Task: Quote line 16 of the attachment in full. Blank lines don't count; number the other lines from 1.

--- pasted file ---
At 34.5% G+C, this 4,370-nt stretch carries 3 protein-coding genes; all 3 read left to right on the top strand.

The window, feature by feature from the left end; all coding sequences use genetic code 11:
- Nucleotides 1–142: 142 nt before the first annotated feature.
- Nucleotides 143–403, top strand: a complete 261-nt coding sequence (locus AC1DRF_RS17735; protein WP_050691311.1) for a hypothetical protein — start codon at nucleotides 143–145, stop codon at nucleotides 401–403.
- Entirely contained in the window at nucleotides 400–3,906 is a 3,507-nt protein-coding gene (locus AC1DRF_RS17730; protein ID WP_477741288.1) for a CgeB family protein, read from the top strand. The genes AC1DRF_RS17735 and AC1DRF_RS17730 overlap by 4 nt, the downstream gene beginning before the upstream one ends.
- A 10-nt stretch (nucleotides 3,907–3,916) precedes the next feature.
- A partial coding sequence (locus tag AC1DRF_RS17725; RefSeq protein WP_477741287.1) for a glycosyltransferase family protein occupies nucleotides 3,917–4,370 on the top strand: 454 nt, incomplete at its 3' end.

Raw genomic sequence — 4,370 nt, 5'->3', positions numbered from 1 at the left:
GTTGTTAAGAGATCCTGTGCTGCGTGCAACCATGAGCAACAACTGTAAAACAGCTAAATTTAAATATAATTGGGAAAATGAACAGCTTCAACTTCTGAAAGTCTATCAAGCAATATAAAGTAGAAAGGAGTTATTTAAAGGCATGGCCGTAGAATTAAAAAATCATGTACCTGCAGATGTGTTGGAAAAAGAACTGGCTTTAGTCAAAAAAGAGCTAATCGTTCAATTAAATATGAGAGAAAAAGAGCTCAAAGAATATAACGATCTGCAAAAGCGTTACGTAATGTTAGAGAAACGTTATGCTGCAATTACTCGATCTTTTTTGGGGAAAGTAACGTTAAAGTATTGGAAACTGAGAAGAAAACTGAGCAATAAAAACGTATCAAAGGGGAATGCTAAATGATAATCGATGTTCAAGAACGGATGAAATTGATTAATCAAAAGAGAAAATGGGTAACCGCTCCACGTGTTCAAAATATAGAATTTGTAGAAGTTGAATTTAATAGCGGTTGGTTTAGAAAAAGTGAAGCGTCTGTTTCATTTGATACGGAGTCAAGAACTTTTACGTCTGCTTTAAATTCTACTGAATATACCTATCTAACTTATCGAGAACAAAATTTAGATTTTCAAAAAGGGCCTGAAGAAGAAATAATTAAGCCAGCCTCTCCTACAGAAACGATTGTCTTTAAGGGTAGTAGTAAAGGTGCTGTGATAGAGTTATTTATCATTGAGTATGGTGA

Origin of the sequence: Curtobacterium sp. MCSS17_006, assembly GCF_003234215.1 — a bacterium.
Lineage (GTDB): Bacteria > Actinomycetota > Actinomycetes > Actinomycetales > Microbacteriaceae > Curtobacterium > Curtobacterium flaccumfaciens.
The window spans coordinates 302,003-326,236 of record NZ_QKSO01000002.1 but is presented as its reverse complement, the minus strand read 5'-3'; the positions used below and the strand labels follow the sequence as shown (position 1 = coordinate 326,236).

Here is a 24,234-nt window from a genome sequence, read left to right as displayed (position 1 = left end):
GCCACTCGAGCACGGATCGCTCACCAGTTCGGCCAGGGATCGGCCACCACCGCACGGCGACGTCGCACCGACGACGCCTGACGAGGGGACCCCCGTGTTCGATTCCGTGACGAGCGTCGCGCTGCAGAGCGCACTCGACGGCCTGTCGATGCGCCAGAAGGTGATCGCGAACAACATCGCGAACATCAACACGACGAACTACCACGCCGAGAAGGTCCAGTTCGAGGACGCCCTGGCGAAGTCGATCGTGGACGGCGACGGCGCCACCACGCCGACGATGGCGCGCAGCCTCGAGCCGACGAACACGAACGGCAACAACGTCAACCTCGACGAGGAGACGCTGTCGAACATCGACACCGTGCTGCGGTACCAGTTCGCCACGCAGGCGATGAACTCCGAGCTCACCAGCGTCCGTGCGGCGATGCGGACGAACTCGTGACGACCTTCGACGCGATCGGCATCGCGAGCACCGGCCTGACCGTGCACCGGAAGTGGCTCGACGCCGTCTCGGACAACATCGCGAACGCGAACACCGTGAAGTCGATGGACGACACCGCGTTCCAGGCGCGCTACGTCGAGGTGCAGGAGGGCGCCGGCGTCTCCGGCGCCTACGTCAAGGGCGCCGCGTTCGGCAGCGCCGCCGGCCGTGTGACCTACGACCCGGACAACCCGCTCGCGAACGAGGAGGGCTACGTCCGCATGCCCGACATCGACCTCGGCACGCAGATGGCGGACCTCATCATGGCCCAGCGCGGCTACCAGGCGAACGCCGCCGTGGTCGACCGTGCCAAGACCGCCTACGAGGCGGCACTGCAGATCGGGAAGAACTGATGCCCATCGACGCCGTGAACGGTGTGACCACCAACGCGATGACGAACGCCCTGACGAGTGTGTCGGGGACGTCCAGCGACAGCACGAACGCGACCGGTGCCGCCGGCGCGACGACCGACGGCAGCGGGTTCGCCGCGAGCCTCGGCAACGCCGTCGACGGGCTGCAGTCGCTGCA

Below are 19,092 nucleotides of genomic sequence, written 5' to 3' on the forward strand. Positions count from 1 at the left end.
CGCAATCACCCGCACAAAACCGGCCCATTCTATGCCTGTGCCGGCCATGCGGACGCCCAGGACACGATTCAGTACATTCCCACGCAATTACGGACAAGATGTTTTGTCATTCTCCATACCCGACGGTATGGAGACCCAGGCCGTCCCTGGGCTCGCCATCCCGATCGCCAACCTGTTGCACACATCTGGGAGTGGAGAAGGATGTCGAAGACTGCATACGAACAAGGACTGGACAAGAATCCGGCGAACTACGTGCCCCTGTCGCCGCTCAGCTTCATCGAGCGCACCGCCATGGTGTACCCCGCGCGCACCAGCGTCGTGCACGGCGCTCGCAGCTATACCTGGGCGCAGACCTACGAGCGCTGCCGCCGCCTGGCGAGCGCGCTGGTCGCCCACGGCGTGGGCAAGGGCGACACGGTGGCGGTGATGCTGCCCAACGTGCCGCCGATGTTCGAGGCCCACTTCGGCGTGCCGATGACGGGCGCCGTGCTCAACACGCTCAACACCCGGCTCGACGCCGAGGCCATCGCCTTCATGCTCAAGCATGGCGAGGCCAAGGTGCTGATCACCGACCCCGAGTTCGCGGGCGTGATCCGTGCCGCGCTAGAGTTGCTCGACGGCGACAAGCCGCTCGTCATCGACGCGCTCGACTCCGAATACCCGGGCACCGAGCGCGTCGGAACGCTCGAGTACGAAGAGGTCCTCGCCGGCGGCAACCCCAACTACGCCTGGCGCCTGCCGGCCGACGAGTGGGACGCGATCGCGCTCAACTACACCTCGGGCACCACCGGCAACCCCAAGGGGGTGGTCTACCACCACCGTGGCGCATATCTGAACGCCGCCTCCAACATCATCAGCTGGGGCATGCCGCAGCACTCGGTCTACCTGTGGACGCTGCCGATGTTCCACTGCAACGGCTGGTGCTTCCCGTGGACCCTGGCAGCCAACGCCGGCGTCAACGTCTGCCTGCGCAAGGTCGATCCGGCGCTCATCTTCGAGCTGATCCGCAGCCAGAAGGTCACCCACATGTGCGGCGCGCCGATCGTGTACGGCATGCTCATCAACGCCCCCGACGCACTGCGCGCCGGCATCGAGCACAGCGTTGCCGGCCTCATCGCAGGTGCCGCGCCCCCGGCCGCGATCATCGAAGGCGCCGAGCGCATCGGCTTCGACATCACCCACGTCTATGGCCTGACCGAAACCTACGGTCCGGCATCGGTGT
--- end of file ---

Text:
CGCAATCACCCGCACAAAACCGGCCCATTCTATGCCTGTGCCGGCCATGCGGACGCCCAGGACACGATTCAGTACATTCCCACGCAATTACGGACAAGATGTTTTGTCATTCTCCATACCCGACGGTATGGAGACCCAGGCCGTCCCTGGGCTCGCCATCCCGATCGCCAACCTGTTGCACACATCTGGGAGTGGAGAAGGATGTCGAAGACTGCATACGAACAAGGACTGGACAAGAATCCGGCGAACTACGTGCCCCTGTCGCCGCTCAGCTTCATCGAGCGCACCGCCATGGTGTACCCCGCGCGCACCAGCGTCGTGCACGGCGCTCGCAGCTATACCTGGGCGCAGACCTACGAGCGCTGCCGCCGCCTGGCGAGCGCGCTGGTCGCCCACGGCGTGGGCAAGGGCGACACGGTGGCGGTGATGCTGCCCAACGTGCCGCCGATGTTCGAGGCCCACTTCGGCGTGCCGATGACGGGCGCCGTGCTCAACACGCTCAACACCCGGCTCGACGCCGAGGCCATCGCCTTCATGCTCAAGCATGGCGAGGCCAAGGTGCTGATCACCGACCCCGAGTTCGCGGGCGTGATCCGTGCCGCGCTAGAGTTGCTCGACGGCGACAAGCCGCTCGTCATCGACGCGCTCGACTCCGAATACCCGGGCACCGAGCGCGTCGGAACGCTCGAGTACGAAGAGGTCCTCGCCGGCGGCAACCCCAACTACGCCTGGCGCCTGCCGGCCGACGAGTGGGACGCGATCGCGCTCAACTACACCTCGGGCACCACCGGCAACCCCAAGGGGGTGGTCTACCACCACCGTGGCGCATATCTGAACGCCGCCTCCAACATCATCAGCTGGGGCATGCCGCAGCACTCGGTCTACCTGTGGACGCTGCCGATGTTCCACTGCAACGGCTGGTGCTTCCCGTGGACCCTGGCAGCCAACGCCGGCGTCAACGTCTGCCTGCGCAAGGTCGATCCGGCGCTCATCTTCGAGCTGATCCGCAGCCAGAAGGTCACCCACATGTGCGGCGCGCCGATCGTGTACGGCATGCTCATCAACGCCCCCGACGCACTGCGCGCCGGCATCGAGCACAGCGTTGCCGGCCTCATCGCAGGTGCCGCGCCCCCGGCCGCGATCATCGAAGGCGCCGAGCGCATCGGCTTCGACATCACCCACGTCTATGGCCTGACCGAAACCTACGGTCCGGCATCGGTGT